Brandes provides some sources of information that will assist investors in answering the key questions of whether they want to own a particular company and at what price. Brandes first likes to understand a company's history, its line of businesses and any recent events that may have significantly affected the price of the stock. After this, if he is still interested, Brandes will do a valuation on the company.
Hoovers (www.hoovers.com) is a good place to visit to read company profiles and obtain other content (e.g. historical timelines). It offers a free service as well as fee based reports. Valueline (www.valueline.com) provides a wide range of financial data on various companies in a compact form. Kiplinger (www.kiplinger.com) has a useful stock finder tool. J.P Morgan offers useful content on international issues (www.adr.com). EDGAR is the place to visit to access current and historical U.S. financial statements (www.sec.gov).
Understanding how to read financial statements is extremely important for investors. Brandes shares a few things to watch out for when reading the financial statements. On the balance sheet, keep in mind that adjustments to assets will have an impact on shareholders equity (book value) and in turn could have impact important ratios such as the debt to equity ratio. Understanding if a company uses LIFO or FIFO inventory method could have a material impact on current assets. Hidden and undervalued assets can significantly increase a company's worth and should be identified. Land is often an undervalued asset since it is on the balance sheet at cost and generally appreciates over time. Also, research and development is often recorded as an expense even though in many cases it really represents an asset.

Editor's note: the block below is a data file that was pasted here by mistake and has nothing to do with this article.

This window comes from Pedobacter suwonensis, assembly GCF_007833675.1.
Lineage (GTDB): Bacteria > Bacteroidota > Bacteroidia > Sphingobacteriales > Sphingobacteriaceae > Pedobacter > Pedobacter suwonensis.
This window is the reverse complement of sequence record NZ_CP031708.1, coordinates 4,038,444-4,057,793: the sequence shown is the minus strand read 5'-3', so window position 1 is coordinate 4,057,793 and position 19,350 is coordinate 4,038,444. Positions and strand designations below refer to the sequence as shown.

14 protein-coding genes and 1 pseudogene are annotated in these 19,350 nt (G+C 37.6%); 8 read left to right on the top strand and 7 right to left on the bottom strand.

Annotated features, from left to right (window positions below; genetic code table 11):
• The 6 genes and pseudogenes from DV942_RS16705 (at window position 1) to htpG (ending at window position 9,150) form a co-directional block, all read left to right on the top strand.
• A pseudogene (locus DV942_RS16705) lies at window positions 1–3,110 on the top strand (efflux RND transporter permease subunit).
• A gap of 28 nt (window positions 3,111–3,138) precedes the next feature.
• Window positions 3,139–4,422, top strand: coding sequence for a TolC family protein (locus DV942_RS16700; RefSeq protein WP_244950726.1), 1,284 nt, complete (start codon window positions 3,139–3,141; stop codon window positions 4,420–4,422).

With the income statement, focus on identifying a company's sustainable earnings. Don't focus too heavily on earnings in any one period, but rather normalize earnings over multiple periods to get a better indication of a company's earning power.
The cash flow statements should be analyzed to get an understanding of whether current operations can sustain or increase cash to the company. A company with frequent negative cash flow could prove fatal and investors are well-advised to be wary of this condition.
Reading the notes to financial statements will provide more detailed financial disclosure. Review the auditor's report carefully to see if the opinion is clean or qualified. Qualified opinions should act as a warning and investors should proceed carefully. Read the proxy statements to get an understanding if management is acting in a fair manner or if they have been over-indulging through their salaries and through special company transactions.